I will add ffmpeg support back in the future (before the Precise release), but it will be 'use at your own risk' kind of a thing.

Matthias Niess (mniess) wrote :

But I don't get it. I have ffmpeg 0.7.2-1ubuntu1 from "main" and libx264-116 from "universe". Using

ffmpeg -f alsa -ac 2 -i pulse -f x11grab -r 30 -s 1680x1050 -i :0.0 -aq 100 -acodec libmp3lame -vcodec libx264 -vpre lossless_ultrafast -threads 0 -sameq output.mkv

I get a very good result with libx264 as the video codec. This is out-of-the-box without compiling ffmpeg myself.

Looking at comments to the recent omgubuntu articles about screencasting many people seem to have the same problem as I do. So is the ffmpeg backend still somehow selectible (like Alan Pope suggests above)?

David Klasinc (bigwhale) wrote :

Hm, ffmpeg works with x264 without compiling? I wasn't aware of that, I remember that I had to compile it all the time. I have ffmpeg and libx264-116 installed. How do I check if my libx264 is from the 'universe'?

Can you tell which ffmpeg version you have? Here's mine:

ffmpeg version 0.7.2-4:0.7.2-1ubuntu1, Copyright (c) 2000-2011 the Libav developers
  built on Oct 2 2011 15:13:26 with gcc 4.6.1
  configuration: --extra-version='4:0.7.2-1ubuntu1' --arch=amd64 --prefix=/usr --enable-vdpau --enable-bzlib --enable-libgsm --enable-libschroedinger --enable-libspeex --enable-libtheora --enable-libvorbis --enable-pthreads --enable-zlib --enable-libvpx --enable-runtime-cpudetect --enable-vaapi --enable-gpl --enable-postproc --enable-swscale --enable-x11grab --enable-libdc1394 --enable-shared --disable-static

And it doesn't come with x264 enabled.

With ffmpeg there's also an issue with stopping and starting the video. Alan suggessted a solution but it is really a dirty workaround. And I am not sure about mixing two audio channels.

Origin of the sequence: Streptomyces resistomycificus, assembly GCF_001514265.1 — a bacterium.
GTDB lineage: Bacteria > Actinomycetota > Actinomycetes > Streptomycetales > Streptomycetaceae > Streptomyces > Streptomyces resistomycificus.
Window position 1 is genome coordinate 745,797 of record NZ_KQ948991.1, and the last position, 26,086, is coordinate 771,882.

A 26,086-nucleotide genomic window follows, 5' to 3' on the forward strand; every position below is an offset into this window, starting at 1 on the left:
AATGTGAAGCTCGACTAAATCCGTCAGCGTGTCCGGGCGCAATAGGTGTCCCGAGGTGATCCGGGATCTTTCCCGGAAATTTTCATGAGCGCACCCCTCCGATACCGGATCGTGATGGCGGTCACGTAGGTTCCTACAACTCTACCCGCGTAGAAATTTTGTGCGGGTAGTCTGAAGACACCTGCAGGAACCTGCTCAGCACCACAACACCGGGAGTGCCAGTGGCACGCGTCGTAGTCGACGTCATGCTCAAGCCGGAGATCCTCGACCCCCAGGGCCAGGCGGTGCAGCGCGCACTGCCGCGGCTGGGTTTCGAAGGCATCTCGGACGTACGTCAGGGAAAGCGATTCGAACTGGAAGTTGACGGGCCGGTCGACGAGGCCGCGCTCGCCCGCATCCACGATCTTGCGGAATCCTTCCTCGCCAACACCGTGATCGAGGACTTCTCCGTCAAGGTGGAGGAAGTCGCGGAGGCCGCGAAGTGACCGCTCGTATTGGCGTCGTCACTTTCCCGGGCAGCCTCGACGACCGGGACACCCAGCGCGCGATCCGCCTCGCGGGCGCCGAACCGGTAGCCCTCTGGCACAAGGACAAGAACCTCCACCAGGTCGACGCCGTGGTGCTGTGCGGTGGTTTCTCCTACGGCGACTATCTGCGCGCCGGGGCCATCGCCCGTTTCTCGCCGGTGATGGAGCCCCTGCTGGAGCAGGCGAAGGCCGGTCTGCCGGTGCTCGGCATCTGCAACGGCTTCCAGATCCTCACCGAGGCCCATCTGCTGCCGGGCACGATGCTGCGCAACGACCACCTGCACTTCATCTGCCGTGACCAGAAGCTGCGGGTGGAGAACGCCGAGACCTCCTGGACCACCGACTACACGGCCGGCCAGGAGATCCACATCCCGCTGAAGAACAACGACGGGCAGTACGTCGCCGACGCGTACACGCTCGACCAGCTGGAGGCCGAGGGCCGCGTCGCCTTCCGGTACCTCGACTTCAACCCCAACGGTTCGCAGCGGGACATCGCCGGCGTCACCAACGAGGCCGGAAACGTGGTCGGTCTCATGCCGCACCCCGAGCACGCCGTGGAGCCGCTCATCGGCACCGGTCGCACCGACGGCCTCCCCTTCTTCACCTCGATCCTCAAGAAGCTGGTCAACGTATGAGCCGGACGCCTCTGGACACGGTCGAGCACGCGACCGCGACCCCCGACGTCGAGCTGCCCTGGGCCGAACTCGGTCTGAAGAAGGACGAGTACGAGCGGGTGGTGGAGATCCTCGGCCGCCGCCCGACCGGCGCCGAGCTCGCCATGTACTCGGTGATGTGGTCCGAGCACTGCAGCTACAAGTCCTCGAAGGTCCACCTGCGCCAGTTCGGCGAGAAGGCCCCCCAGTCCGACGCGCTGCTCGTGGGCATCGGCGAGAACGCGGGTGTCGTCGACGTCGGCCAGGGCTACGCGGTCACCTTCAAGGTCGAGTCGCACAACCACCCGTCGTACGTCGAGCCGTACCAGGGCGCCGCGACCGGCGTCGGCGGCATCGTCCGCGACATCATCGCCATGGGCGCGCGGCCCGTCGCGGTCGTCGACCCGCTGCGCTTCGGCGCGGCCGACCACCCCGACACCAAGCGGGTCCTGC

Matthias Niess (mniess) wrote :

Whoch Ubuntu version are you using? I'm using stock ffmpeg and get this output: ffmpeg version 0.7.3-4:0.7.3-0ubuntu0.11.10.1, Copyright (c) 2000-2011 the Libav developers
  built on Jan 4 2012 16:21:50 with gcc 4.6.1
  configuration: --extra-version='4:0.7.3-0ubuntu0.11.10.1' --arch=i386 --prefix=/usr --enable-vdpau --enable-bzlib --enable-libgsm --enable-libschroedinger --enable-libspeex --enable-libtheora --enable-libvorbis --enable-pthreads --enable-zlib --enable-libvpx --enable-runtime-cpudetect --enable-vaapi --enable-gpl --enable-postproc --enable-swscale --enable-x11grab --enable-libdc1394 --enable-shared --disable-static

Alan Pope (with his comment above) seems to be able to do the same, as the script is supposed to run on a regular Ubuntu box.

Matthias Niess (mniess) wrote :

Here are some more people having the same problem:

dinamic (dinamic6661) wrote :

same problem here with kazan on Ubuntu 12.04, the recording is very choppy 0.5 fps (i have no problem recording full screen with RecordMyDesktop at 30fps)

David Klasinc (bigwhale) wrote :

I managed to reproduce this bug on my notebook with Intel graphics and i5 CPU. I'll look into it.

CheolHan Yoon (mait) wrote :

I have similar problem.

With VP8/WebM - very choppy

With H264/MP4 - fine

1680x1050 fps 30

$ wajig version kazam fglrx-updates
kazam/precise uptodate 1.0.6-0ubuntu1
fglrx-updates/precise uptodate 2:8.960-0ubuntu1

(wajig is just another frontend for apt, dpkg)

How can I make info for this problem? I am not CLI noob. Just give me hint. If u want, I'll drop video file links too.

David Klasinc (bigwhale) wrote :

Try recording with lower framerate, 15fps. Then also try recording with ffmpeg. This could be VP8 specific or it could be specific to Gstreamer's implementation of VP8.

David Klasinc (bigwhale) wrote :

Can someone re-confirm this bug? Using Kazam 1.0.7 in Precise/Quantal or Kazam 1.3.2 from the unstable PPA in Quantal? Please try using VP8 and H264 codecs.

David Klasinc (bigwhale) wrote :

I tested this with VP8 and H264 and from 1.3.2 video should be ok.

Changed in kazam:
milestone: 0.91 → none
milestone: none → 1.3.4
status: Confirmed → Fix Committed
David Klasinc (bigwhale) on 2012-11-11
Changed in kazam:
status: Fix Committed → Fix Released
Matthias Niess (mniess) wrote :

I tried this with Kazam 1.3.2 in quantal. Both codecs work well. I have a newer more powerful machine, though. So I can't say if it's still choppy on my old machine, sorry.

Matthias Niess (mniess) wrote :

To add to my prior comment. The machine is a Xeon quad-core @2.8Ghz with 8GB of RAM. Capturing with H264 worked perfectly. Capturing with VP8/WebM produced unusable results. The same "choppiness" I experienced with older builds and additionally ratio of the video was wrong when played with totem (didn't play at all in vlc).